In Florida, there were 552,839 speeding tickets issued in 2020. Because it is a common citation, you may want to know how a speeding ticket can affect your auto insurance rates. This may help you to better prepare for the insurance consequences of a speeding ticket and could also help you understand how to lower your insurance costs if you already have tickets on your policy.
Bankrate’s editorial team used Quadrant Information Services to obtain current quoted premium information for drivers in Florida. We have analyzed this data by age and insurance company to help Florida drivers better understand how and why speeding tickets affect their auto insurance premiums.
How much is a speeding ticket in Florida?
In Florida, there are two types of speeding tickets. Both have different fines and penalties associated with them. A basic speeding ticket is given when a motorist drives faster than is reasonable for the conditions on the road. An absolute speeding ticket is given when the driver’s speed is in excess of the posted limit.
Florida can assess both monetary fines and can add points to your driver’s license if you are found guilty of speeding. The maximum fine is typically $500, but if the violation occurs in a construction or school zone, the maximum fine is $1,000. Most traffic tickets in Florida add three points to your driver’s license. However, you could incur more points depending on the circumstances of your ticket.
How much does a speeding ticket increase your car insurance in Florida?
On top of fines and driver’s license points, Florida drivers with a speeding ticket may also see their car insurance rates increase. Age and gender are often factors used to rate car insurance premiums, so Bankrate’s editorial team has analyzed the premium data to show you the average increases in car insurance premiums while taking these factors into account.
|Age||Average annual full coverage premium before speeding ticket||Average annual full coverage premium after speeding ticket||% increase|
Although younger drivers pay higher rates than older drivers due to inexperience, they tend to see a lower percentage increase for a speeding ticket than do 40-year-olds. But no matter your age, if you get a speeding ticket in Florida, it is likely that your car insurance premium will increase. However, factors such as your prior driving history, your ZIP code, your auto insurance company and the type of car you have can also be used to determine your premium, meaning that the premium you pay could be higher or lower than the prices listed above.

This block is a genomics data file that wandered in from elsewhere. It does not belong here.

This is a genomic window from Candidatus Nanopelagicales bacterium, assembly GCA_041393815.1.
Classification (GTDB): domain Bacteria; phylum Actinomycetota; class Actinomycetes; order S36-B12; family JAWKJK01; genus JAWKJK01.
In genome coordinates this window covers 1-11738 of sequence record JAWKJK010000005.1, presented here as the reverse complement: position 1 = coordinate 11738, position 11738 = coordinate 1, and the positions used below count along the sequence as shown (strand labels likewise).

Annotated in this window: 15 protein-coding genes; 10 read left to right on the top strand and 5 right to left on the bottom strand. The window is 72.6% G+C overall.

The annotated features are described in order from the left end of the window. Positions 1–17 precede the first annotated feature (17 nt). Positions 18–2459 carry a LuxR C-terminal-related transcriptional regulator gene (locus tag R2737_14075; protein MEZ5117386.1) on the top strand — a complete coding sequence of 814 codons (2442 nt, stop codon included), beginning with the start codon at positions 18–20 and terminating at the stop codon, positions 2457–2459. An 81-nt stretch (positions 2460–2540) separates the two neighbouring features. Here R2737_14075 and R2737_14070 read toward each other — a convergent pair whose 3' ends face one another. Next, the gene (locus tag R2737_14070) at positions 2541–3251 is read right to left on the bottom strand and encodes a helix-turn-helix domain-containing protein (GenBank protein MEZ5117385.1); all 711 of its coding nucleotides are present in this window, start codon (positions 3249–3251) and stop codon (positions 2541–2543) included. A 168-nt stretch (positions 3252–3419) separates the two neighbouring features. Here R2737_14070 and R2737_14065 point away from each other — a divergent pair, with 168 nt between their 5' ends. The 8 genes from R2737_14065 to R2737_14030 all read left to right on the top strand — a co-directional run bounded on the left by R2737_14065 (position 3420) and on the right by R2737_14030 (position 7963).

How to lower your car insurance after a speeding ticket in Florida
Although a speeding ticket in Florida will generally increase your car insurance premium, there are several steps you can take to potentially lower the cost of your car insurance. Typically, speeding tickets will charge on your auto insurance policy for three to five years, although the exact timeframe will depend on your company’s underwriting rules.
Get quotes from other car insurance companies
There are numerous car insurance companies in Florida. One of the best ways to see if you can find a lower premium is to get quotes from other carriers. By shopping for insurance with multiple companies, you can compare quotes to see which is the best for your specific situation.
|Car insurance company||Average annual full coverage premium before speeding ticket||Average annual full coverage premium after speeding ticket||% increase|
*Premiums are average annual full coverage premiums for 40-year-olds
When comparing car insurance quotes, you might want to consider customer service reviews, claims satisfaction, financial strength scores, coverage options and available discounts. Using these factors, you may be able to find a car insurance company that offers the coverage you want for a cheaper rate in Florida than what you are currently paying.
Ask about discounts
If you want to stay with your current insurance carrier, you may want to confirm that you are taking advantage of as many discounts as you can. Most insurance companies offer discounts, which might help to offset the increase in your premium after a speeding ticket. Common savings opportunities include paperless billing discounts, vehicle safety features discounts and paid-in-full discounts.
Shop for a different car